Japanese investors still motivated by M&A promise

October 12, 2023 | 10:00
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Despite shrinking dealmaking activities involving Japanese investors, Vietnam still ranks high in the world in the top 10 mergers and acquisitions destinations for Japan. Masataka “Sam” Yoshida, head of the Cross-border Division of RECOF Corporation, talked to VIR’s Thanh Van about the landscape of Japanese deals so far this year.

With only three months left until 2024, how do you think the year has gone for mergers and acquisitions (M&As) in Vietnam?

Japanese investors still motivated by M&A promise
Masataka “Sam” Yoshida, head of the Cross-border Division of RECOF Corporation

We know Japanese companies remain interested in the strategic values of partnering with Vietnamese companies, but the statistics indicate that the recovery we saw after the pandemic has somewhat slowed down.

According to our statistics, which cover all the publicly disclosed transactions involving Japanese companies, the number of transactions between January and August was 10, down from 13 in the same period of the previous year.

Vietnam retained its second ranking position after Singapore among Southeast Asian countries as investment destination from Japan. Japanese investments also slowed down in other countries in the region across the board. Whether the slowdown was caused by geopolitical tensions, inflation, or global economic slowdown, it hit Southeast Asian counties more than other regions because M&A transactions from Japan to North America and Europe continued to record growth.

SMFG’s $1.5 billion investment in VP Bank was the only highlight of Japanese M&As in Vietnam this year. What are the reasons behind the slowdown of dealmaking?

The deal demonstrated the culmination of the banking sector alignment between Vietnam and Japan. This single transaction pushed up Vietnam’s position to top in terms of the value of M&A transactions among Southeast Asian countries from Japan. This was also among the top 10 transactions which involved Japanese companies (both in Japan and overseas) this year.

Having said that, we usually rely on the number of transactions rather than the total value of the transactions when we look at the M&A market trends because the value often fluctuates with fewer but bigger transactions.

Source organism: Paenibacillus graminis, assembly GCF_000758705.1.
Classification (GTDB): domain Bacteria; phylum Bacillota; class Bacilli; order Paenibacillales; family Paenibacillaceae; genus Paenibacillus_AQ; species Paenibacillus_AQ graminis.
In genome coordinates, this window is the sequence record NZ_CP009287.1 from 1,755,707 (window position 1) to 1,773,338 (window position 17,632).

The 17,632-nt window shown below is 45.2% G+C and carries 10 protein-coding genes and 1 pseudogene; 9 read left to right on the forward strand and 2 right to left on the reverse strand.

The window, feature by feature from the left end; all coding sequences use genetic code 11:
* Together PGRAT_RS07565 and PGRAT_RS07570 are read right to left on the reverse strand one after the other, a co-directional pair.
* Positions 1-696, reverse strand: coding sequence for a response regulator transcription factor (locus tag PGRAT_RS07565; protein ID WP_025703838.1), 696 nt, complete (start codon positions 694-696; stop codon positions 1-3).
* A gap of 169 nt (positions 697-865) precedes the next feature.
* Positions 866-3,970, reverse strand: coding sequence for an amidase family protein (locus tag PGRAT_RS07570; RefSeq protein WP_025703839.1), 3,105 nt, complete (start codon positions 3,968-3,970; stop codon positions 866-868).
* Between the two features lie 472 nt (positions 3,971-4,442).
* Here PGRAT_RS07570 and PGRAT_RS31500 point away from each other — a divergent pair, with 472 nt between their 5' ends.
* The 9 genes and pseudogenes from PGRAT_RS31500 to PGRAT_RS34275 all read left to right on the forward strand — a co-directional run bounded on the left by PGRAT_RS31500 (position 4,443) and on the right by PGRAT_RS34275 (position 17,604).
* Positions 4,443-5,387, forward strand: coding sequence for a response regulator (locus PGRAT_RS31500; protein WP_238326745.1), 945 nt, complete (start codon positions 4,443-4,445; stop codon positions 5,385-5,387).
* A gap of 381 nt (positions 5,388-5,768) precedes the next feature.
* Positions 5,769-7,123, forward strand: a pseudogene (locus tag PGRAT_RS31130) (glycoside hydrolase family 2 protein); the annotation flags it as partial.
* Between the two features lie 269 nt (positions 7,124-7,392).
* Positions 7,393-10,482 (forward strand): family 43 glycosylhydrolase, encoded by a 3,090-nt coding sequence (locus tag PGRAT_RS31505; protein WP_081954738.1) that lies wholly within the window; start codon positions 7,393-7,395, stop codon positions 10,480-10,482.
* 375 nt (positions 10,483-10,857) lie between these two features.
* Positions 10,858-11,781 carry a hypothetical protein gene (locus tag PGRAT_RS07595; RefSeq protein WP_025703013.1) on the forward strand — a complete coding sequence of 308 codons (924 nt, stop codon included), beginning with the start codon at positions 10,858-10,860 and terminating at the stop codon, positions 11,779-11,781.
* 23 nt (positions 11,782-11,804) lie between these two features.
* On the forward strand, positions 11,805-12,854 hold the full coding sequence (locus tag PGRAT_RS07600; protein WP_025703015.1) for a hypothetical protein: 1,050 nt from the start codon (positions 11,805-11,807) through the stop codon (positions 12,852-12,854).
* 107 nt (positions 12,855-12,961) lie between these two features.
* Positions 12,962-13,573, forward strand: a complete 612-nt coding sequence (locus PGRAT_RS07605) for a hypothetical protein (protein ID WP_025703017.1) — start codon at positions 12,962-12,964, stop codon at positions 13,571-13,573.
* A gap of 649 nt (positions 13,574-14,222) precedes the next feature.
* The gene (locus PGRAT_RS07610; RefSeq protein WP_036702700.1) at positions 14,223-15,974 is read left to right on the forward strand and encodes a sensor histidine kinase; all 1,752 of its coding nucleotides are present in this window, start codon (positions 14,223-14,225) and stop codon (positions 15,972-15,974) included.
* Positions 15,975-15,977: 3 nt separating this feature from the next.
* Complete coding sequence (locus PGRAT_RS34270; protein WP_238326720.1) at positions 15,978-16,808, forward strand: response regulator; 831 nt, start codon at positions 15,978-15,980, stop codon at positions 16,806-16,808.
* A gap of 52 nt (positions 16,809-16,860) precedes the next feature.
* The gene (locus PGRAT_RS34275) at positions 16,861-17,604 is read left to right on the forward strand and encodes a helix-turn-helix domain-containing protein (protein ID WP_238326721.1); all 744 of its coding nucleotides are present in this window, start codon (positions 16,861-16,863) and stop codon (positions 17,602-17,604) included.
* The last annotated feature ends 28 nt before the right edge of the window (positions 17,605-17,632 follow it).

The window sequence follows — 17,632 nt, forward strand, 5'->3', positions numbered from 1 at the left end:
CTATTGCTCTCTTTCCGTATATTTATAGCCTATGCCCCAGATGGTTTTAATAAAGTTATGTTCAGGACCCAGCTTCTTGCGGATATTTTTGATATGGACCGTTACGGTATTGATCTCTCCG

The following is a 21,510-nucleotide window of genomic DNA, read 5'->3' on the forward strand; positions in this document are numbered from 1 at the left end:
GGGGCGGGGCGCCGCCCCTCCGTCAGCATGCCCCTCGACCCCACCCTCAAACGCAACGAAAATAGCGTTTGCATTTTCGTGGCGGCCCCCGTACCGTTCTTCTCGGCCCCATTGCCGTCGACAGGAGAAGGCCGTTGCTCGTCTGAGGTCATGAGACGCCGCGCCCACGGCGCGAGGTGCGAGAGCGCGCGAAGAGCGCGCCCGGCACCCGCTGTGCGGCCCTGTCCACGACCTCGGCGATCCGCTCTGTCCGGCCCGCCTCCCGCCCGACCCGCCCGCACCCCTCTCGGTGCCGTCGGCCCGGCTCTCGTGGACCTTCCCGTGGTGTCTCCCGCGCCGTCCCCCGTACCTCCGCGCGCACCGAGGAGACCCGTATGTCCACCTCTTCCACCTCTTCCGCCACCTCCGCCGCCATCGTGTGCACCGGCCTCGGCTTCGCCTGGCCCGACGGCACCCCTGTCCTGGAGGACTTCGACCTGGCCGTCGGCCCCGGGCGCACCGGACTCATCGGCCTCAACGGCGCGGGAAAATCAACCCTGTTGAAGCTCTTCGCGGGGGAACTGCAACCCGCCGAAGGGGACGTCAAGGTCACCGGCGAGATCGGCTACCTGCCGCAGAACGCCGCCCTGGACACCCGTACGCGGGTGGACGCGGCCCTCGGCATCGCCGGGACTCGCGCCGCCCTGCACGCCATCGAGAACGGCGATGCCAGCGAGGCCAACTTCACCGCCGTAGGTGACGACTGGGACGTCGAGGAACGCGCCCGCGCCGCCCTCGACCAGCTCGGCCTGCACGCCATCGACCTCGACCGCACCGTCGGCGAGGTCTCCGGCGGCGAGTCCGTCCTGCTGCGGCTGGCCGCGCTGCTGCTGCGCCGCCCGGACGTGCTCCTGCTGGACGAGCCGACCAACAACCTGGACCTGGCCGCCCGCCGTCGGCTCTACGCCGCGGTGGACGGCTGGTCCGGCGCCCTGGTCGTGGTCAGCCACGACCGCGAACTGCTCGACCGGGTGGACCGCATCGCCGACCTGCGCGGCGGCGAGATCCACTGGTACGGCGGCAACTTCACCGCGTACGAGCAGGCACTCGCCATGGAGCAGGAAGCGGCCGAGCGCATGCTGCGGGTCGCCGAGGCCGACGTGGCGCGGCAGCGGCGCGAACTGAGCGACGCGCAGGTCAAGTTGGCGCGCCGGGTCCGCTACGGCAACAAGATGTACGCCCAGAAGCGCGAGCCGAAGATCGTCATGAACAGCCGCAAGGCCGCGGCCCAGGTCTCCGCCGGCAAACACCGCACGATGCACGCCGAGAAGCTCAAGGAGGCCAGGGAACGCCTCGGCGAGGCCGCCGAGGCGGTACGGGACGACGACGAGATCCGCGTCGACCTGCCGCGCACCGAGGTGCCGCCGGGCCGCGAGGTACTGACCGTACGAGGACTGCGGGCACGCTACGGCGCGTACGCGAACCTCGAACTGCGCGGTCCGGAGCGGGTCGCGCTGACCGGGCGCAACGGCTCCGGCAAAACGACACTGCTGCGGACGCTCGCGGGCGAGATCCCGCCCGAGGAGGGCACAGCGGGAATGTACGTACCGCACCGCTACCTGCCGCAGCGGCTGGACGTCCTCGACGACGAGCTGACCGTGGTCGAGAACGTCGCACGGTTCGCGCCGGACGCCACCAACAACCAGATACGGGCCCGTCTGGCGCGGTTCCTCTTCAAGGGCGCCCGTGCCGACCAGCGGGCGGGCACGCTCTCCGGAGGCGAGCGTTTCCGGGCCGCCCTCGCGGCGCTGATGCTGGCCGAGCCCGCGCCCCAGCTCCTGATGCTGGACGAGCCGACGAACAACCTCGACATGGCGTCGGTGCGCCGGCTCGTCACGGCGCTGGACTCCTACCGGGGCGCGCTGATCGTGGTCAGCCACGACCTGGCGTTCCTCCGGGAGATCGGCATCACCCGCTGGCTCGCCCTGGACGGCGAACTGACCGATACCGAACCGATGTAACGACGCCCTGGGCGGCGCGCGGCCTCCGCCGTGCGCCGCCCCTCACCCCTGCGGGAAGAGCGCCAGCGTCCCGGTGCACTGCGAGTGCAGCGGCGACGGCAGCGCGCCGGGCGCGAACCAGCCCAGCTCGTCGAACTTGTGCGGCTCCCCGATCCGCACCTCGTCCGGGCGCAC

Accordingly, we may have to admit that the flow of M&A deals between Japan and Vietnam somewhat slowed down this year. Actually, our Japanese clients remain active looking into opportunities, and our daily business remains hectic with multiple of ongoing due diligence and negotiations, but the overall investment sentiment may have been affected by the global political situations, economic and financial turbulence, and especially the weakening of Japanese Yen.

This year marks 50 years of Vietnam-Japan diplomatic relations. Do you expect any surge in Japanese M&As in Vietnam as the two nations aim to lift their relationship to a higher level?

The enduing partnership of the two countries, which was recently confirmed by the Crown Prince’s visit to Vietnam, remains tight. We remain confident of the complementary needs of Vietnam and Japan, not just in investments, but also in human resources, technology, and other factors that keep cooperation beneficial.

Recent global political tensions and the supply chain issues made Vietnam even more crucial, especially for manufacturing. Some Japanese companies actually re-evaluated Vietnam’s position as the centre of production in the region and accelerated their investments.

Another factor that motivates Japanese companies is the environmental issue and natural resources. Renewal energy is one of the areas that Japan may be able to contribute in terms of technology and finance, while developing and securing natural resources became increasingly important for Japan, with global political tensions and limited natural resources in the country as a background.

M&As between Japanese companies almost doubled on-year to $32 billion for the first eight months of 2023, as corporate Japan focused on domestic business restructuring. How do you see this trend having a spillover effect on the Vietnamese market?

Actually, the Japanese domestic M&A market also showed signs of slowdown in the January-August period with a 13 per cent decline in the number of transactions among Japanese companies, but the total value of transactions did increase by 96 per cent in that time, according to our database.

With the inflationary pressures and global economic uncertainty, some Japanese companies started to be cautious on acquisitions, but the Japanese economy remains relatively healthy and companies are keeping abundant cash. One of the factors driving up the transaction value in the domestic M&A market is investment funds, which keep putting pressure on the Japanese companies to focus on strategic businesses and invest in growth markets.

The other driver is the succession issue of small- and medium-sized enterprises, and M&As have the effect of accelerating the consolidation of various industries and making companies stay young.

Not all Japanese companies have the dynamism which is required to be successful in Vietnam, but we still see more of them willing to enter the Vietnamese market, and such challenges with additional investments will surely have spillover effects on the Vietnamese side.

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By Thanh Van

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